Building upon these elements, technological progress has further developed towards the themes of immersion, artificial intelligence, and automation. People become part of virtual worlds or add layers of information to the real world. Dematerialization becomes even more evident and impactful, while simultaneously increasing the avenues for accessing information.

The philosopher of information, Luciano Floridi, defines this concept in his book “The Fourth Revolution: How the Infosphere is transforming the World” as “onlife.” This is why many envision the near future even abandoning the symbol of digitalization, the most widely used and inseparable device, the smartphone, in favor of other more immersive technologies (discover the most used interfaces in this article).



But if we have listed the common points compared to digitalization, it is necessary to highlight the elements that differ from them. In particular, while the principle of digitalization revolves around replicability and manipulation, virtual transformation shifts the focus to two defining concepts:

  • Uniqueness
  • Originality

of digital objects.

In an environment where reproduction is commonplace, it is not surprising that novelty and renewal stem from singularity. Notably, one of the sectors that first experimented with the concept of NFTs is the art industry, where originality is a prerogative.


From Digital to Virtual Transformation: Consequences for Businesses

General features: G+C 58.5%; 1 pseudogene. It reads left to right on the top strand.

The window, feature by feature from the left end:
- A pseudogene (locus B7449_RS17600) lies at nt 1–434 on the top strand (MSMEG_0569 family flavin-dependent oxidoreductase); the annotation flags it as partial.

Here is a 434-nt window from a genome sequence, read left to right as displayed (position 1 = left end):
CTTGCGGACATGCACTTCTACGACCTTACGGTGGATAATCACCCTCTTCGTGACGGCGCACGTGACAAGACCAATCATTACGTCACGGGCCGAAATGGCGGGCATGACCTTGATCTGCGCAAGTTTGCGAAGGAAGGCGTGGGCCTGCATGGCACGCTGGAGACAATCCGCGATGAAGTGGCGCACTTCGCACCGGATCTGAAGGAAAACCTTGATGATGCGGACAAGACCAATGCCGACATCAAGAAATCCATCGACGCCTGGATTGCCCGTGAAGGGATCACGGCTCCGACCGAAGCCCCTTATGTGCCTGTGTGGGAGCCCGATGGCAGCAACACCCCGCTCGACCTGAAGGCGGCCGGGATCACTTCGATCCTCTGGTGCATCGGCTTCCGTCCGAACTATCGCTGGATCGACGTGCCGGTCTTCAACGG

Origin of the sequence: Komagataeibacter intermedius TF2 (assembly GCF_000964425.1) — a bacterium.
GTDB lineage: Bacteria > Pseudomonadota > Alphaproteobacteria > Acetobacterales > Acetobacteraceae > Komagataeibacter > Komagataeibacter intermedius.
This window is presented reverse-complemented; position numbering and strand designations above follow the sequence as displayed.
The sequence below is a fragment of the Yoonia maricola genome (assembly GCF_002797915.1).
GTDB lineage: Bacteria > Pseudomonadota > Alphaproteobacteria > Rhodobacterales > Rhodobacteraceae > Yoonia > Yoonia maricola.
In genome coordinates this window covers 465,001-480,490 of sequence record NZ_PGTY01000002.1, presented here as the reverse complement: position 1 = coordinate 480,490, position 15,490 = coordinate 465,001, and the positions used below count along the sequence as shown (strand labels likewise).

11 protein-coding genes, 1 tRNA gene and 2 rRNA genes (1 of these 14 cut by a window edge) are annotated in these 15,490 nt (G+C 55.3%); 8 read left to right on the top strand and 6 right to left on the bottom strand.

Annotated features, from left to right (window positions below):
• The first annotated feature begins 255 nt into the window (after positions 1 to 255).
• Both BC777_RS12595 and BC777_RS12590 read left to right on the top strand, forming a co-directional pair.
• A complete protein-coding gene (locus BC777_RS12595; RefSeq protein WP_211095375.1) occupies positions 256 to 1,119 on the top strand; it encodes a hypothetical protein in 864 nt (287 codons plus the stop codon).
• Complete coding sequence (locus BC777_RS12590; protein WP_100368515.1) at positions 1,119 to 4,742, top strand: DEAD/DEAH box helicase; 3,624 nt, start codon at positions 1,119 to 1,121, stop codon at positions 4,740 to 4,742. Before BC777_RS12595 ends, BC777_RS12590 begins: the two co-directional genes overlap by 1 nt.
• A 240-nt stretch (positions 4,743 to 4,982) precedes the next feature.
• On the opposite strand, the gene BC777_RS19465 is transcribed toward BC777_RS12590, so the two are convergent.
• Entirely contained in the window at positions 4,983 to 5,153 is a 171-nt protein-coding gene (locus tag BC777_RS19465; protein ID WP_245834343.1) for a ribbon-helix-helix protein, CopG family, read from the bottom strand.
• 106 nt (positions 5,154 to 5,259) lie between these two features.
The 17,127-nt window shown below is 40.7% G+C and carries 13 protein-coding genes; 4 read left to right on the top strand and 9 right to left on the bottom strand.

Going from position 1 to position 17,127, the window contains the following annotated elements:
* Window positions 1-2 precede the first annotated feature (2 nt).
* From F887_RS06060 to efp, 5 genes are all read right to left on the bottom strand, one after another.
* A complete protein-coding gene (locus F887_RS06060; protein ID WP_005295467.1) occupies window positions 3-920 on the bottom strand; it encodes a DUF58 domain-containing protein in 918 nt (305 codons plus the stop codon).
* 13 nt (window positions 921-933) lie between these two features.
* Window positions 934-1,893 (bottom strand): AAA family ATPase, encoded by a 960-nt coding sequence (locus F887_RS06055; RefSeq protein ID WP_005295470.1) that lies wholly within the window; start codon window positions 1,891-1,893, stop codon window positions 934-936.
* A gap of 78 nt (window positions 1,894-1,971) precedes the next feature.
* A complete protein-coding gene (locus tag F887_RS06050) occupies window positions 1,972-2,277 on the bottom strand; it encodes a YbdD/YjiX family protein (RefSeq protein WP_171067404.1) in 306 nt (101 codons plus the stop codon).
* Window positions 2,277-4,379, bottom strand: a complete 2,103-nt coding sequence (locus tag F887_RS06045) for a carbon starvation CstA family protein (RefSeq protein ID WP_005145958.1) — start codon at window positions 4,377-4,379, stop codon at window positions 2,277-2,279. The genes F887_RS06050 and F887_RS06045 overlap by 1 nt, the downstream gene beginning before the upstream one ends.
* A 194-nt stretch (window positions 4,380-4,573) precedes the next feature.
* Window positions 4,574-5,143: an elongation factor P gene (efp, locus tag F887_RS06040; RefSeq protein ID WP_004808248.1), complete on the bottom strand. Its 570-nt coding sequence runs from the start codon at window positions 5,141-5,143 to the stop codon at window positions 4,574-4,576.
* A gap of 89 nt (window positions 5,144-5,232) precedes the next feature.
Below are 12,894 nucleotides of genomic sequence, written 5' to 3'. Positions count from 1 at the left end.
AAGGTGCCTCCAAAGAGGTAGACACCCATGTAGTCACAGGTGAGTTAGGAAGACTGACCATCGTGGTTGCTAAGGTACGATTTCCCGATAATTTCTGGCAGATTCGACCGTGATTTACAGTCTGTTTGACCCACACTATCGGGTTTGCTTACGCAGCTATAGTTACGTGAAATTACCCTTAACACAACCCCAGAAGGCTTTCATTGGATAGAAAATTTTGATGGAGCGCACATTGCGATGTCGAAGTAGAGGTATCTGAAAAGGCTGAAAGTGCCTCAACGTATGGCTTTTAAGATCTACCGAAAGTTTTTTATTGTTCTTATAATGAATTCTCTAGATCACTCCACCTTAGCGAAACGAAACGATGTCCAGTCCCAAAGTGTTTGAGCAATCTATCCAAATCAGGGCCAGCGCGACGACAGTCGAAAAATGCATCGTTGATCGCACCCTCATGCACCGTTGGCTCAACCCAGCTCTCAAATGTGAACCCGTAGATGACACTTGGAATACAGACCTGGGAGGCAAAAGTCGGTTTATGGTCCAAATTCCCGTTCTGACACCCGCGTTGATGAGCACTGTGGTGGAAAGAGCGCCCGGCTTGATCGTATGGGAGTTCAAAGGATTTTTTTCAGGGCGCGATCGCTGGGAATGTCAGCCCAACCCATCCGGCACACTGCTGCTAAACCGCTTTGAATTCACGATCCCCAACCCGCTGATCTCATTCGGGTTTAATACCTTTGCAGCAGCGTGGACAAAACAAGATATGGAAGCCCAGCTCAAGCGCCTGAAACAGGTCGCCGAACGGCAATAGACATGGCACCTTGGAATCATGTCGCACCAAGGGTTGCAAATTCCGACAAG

With the advent of digitalization, companies have witnessed a shift in the playing field: markets have expanded, purchasing venues have changed, and international exchanges have increased and intensified. Digitalization has disrupted all types of industries, necessitating a renewal to avoid falling behind. Just think of the giant Amazon, which has provided the convenience of shopping from home and receiving goods swiftly, resulting in a new mode of purchasing that has profoundly altered consumer habits. Similarly, companies have had to keep pace with new technologies. Specifically, in the digital era, they have had to modernize by:

  • Creating digital stores: The store is open every day, at all hours, where people can make purchases or simply browse product lists, compare options, and enjoy endless possibilities for consumers.
  • Engaging with consumers on social networks: The consumer experience no longer ends when the customer leaves the physical store but continues outside and over time.
  • Promoting their brand and values: Brands now have the opportunity to tell their story in detail, participate in conversations, and express their opinions on hot topics.